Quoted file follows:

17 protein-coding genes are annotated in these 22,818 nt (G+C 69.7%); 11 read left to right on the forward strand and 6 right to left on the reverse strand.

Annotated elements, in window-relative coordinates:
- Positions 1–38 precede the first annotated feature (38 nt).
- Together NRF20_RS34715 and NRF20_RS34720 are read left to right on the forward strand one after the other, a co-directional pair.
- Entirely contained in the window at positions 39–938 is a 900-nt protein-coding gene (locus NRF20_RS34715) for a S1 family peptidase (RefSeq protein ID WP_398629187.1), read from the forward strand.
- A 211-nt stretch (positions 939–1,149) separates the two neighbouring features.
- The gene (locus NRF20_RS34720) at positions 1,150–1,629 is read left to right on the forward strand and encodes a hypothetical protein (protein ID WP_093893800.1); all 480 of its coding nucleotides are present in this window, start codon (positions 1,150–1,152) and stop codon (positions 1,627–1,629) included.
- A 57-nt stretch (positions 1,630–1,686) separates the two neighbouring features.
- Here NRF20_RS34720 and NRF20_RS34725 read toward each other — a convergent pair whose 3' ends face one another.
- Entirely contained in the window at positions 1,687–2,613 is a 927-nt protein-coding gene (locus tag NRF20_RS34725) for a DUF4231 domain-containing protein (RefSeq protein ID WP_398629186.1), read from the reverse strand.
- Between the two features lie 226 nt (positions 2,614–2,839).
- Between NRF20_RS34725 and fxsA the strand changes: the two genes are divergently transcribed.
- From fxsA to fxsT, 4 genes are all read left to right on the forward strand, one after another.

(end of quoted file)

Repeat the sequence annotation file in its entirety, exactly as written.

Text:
17 protein-coding genes are annotated in these 22,818 nt (G+C 69.7%); 11 read left to right on the forward strand and 6 right to left on the reverse strand.

Annotated elements, in window-relative coordinates:
- Positions 1–38 precede the first annotated feature (38 nt).
- Together NRF20_RS34715 and NRF20_RS34720 are read left to right on the forward strand one after the other, a co-directional pair.
- Entirely contained in the window at positions 39–938 is a 900-nt protein-coding gene (locus NRF20_RS34715) for a S1 family peptidase (RefSeq protein ID WP_398629187.1), read from the forward strand.
- A 211-nt stretch (positions 939–1,149) separates the two neighbouring features.
- The gene (locus NRF20_RS34720) at positions 1,150–1,629 is read left to right on the forward strand and encodes a hypothetical protein (protein ID WP_093893800.1); all 480 of its coding nucleotides are present in this window, start codon (positions 1,150–1,152) and stop codon (positions 1,627–1,629) included.
- A 57-nt stretch (positions 1,630–1,686) separates the two neighbouring features.
- Here NRF20_RS34720 and NRF20_RS34725 read toward each other — a convergent pair whose 3' ends face one another.
- Entirely contained in the window at positions 1,687–2,613 is a 927-nt protein-coding gene (locus tag NRF20_RS34725) for a DUF4231 domain-containing protein (RefSeq protein ID WP_398629186.1), read from the reverse strand.
- Between the two features lie 226 nt (positions 2,614–2,839).
- Between NRF20_RS34725 and fxsA the strand changes: the two genes are divergently transcribed.
- From fxsA to fxsT, 4 genes are all read left to right on the forward strand, one after another.